Interacting with a brand is analogous to a personal relationship: We are generally attracted to confident and authentic people with interesting attitudes and find the opposite to be rather bland and inconsequential.
If you enter a packed party and see Simon Cowell, you will probably have an urge to engage in dialogue with the controversial American Idol personality who has pronounced opinions. You may not agree with Cowell's view on all subjects but you must credit his stand and his consistency.
In much the same manner, consumers are drawn to and reward those brands with noteworthy and credible personalities. Today brand conviction is more critical to commercial success than ever before. The same goes for political success. Using the Internet, everyone can swiftly challenge declared promises and values of brands and then instantly share their opinions with family, friends, and the world at large.
Rule the political swarm
Word of mouth is said to be the best medium of all. This applies even more today, because consumers are taking on all the characteristics of swarms through social networking sites. DDB Worldwide's CEO Chuck Brymer explores branding in this new media universe in his book, The Nature of Marketing: Marketing to the Swarm as well as the Herd.
If the brand is worthy of comment, key individuals can and will spread the word to communities at high speed and in dimensions hitherto unseen. This influence can be used to create a stronger brand if people flock around it. Or destroy it if they flee.
President-elect Barack Obama co-created both his democratic brand and campaign with the swarm. He built his bid for the highest political office around the core values of hope and change. Change people could believe in because he himself has lived out the American dream all the way from Main Street to the Oval Office.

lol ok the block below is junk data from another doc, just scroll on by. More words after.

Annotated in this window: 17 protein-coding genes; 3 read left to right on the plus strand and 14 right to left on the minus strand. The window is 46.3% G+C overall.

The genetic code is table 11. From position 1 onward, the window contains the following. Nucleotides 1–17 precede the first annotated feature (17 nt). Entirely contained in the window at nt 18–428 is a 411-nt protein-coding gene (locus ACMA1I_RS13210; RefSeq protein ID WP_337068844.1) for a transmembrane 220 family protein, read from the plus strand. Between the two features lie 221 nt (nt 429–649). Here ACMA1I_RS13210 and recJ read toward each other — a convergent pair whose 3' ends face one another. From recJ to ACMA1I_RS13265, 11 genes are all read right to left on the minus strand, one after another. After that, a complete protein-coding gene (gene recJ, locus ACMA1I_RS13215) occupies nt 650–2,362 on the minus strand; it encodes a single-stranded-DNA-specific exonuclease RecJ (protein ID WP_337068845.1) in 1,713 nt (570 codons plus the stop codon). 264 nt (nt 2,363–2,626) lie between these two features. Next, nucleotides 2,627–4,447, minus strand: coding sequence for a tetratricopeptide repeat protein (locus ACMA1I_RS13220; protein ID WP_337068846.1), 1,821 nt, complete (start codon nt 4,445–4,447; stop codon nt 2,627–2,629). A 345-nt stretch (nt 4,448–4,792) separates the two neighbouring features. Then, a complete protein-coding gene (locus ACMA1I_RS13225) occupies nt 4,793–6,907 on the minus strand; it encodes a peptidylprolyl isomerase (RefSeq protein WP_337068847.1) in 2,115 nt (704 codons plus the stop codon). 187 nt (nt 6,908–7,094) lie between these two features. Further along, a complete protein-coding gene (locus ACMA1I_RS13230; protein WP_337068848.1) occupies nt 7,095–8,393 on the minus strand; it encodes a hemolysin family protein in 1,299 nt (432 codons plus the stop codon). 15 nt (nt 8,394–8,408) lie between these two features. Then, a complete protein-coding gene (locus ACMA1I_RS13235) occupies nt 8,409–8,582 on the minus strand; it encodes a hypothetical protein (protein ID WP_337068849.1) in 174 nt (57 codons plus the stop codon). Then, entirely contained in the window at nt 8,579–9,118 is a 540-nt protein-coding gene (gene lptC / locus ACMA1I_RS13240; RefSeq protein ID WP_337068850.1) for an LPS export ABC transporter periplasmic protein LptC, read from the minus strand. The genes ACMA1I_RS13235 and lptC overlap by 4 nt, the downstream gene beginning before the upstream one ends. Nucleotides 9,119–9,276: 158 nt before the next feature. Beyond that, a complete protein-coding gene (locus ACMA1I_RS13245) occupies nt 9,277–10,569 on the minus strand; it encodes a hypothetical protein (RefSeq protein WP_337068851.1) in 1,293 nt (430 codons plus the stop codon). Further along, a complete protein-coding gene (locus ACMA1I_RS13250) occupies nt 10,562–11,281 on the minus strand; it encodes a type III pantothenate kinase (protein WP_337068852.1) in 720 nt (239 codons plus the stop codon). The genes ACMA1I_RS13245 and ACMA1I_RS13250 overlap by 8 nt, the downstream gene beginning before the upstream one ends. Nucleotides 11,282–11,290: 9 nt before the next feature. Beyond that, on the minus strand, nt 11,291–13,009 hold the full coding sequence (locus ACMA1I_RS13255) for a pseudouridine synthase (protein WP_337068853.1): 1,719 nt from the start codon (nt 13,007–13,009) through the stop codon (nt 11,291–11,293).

Obama engaged the swarm by addressing Average Joe's and Jane's directly through his digital campaign. Millions made donations that totalled over $600 million. At the same time, Obama's viral marketing was cheap as millions joined the social network MyBarackObama.com and spread buzz through other networks. Most of the 130 million Google hits on Barack Obama emphasize this canvassing effect. They are serious and supportive.
You cannot fake credibility
But in order to win the support of the swarm it is essential that the brand behavior be rooted in reality, authentic values and insight into the world of the political consumer. There is no control button to push when critics spread a negative agenda.
Sarah Palin was in a hurry to rise to the occasion when she entered the Republican presidential campaign. The hockey mom and novice governor from Alaska suffered from a lack of knowledge and experience in several broadcasted interviews, casting serious doubt about her credibility. The majority of the almost 50 million Google hits on Sarah Palin were at best sceptical or worse, negative.
Millions have laughed at Palin's unfortunate performances on YouTube: Saturday Night Live parodied Katie Couric's CBS interview with a rambling Palin and actor Matt Damon wondered in an online clip if could Palin be trusted with nuclear codes given her evolutionary beliefs.
Today, neither companies nor politicians are in a position to choose if they want to go to the party – the party chooses to go or stay away. You must now ask yourself: do you view this public involvement and co-creation of the brand as a threat because it is difficult to control, or see it as an extraordinary opportunity waiting to be captured?
Poul Mikkelsen is a partner at DDB Denmark